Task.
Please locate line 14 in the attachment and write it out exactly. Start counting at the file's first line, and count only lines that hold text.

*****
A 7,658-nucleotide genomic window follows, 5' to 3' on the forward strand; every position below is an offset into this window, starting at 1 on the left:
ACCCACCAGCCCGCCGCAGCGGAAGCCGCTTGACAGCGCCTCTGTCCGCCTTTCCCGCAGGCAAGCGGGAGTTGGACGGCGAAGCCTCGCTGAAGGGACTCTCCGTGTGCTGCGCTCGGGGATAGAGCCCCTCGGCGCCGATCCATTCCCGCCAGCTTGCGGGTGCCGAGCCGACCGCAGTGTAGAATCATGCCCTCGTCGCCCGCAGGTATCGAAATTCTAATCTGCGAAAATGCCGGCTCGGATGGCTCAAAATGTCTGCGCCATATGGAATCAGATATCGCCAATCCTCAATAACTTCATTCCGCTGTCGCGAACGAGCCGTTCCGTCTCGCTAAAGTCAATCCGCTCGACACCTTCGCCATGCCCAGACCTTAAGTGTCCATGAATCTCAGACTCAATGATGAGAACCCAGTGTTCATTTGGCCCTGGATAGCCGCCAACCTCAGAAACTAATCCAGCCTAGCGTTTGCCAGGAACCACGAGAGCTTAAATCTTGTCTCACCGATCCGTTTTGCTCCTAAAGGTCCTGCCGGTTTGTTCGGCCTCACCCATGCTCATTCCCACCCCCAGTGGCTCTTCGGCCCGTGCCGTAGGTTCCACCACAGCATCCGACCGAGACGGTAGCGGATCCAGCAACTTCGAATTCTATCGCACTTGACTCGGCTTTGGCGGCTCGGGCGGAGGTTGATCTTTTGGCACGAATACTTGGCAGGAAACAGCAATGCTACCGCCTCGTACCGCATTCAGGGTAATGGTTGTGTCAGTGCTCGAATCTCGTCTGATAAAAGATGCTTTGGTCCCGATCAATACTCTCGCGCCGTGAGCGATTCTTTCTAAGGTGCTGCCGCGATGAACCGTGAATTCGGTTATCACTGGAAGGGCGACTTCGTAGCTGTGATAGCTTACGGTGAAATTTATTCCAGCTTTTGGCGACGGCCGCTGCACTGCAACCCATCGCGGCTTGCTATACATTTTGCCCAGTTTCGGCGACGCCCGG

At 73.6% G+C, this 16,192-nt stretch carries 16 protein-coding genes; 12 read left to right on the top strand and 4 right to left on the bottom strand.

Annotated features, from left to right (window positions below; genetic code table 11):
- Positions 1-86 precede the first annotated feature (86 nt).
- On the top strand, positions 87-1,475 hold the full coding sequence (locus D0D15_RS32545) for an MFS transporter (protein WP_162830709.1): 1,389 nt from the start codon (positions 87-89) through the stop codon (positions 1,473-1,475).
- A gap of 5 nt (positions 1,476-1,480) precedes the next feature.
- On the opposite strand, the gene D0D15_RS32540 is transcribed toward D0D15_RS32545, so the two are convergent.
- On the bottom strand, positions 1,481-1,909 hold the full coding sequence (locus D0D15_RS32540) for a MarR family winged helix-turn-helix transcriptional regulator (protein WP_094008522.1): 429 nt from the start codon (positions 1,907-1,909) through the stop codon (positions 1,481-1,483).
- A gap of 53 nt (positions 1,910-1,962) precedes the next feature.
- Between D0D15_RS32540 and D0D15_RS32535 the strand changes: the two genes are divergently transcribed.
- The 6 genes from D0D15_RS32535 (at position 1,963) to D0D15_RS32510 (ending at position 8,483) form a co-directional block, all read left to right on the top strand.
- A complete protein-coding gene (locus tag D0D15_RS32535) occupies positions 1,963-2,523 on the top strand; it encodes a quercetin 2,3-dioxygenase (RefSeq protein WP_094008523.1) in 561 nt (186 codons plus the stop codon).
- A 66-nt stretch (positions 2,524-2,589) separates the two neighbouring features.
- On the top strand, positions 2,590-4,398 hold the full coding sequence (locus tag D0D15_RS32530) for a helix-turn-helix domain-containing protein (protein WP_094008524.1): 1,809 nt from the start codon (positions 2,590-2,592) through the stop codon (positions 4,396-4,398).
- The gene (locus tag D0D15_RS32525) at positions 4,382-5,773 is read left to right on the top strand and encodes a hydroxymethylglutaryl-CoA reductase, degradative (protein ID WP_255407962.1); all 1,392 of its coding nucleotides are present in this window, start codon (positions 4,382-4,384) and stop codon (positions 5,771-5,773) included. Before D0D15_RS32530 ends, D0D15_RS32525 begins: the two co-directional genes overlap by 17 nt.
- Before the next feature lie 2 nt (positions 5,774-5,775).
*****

- A 66-nt stretch (positions 2,524-2,589) separates the two neighbouring features.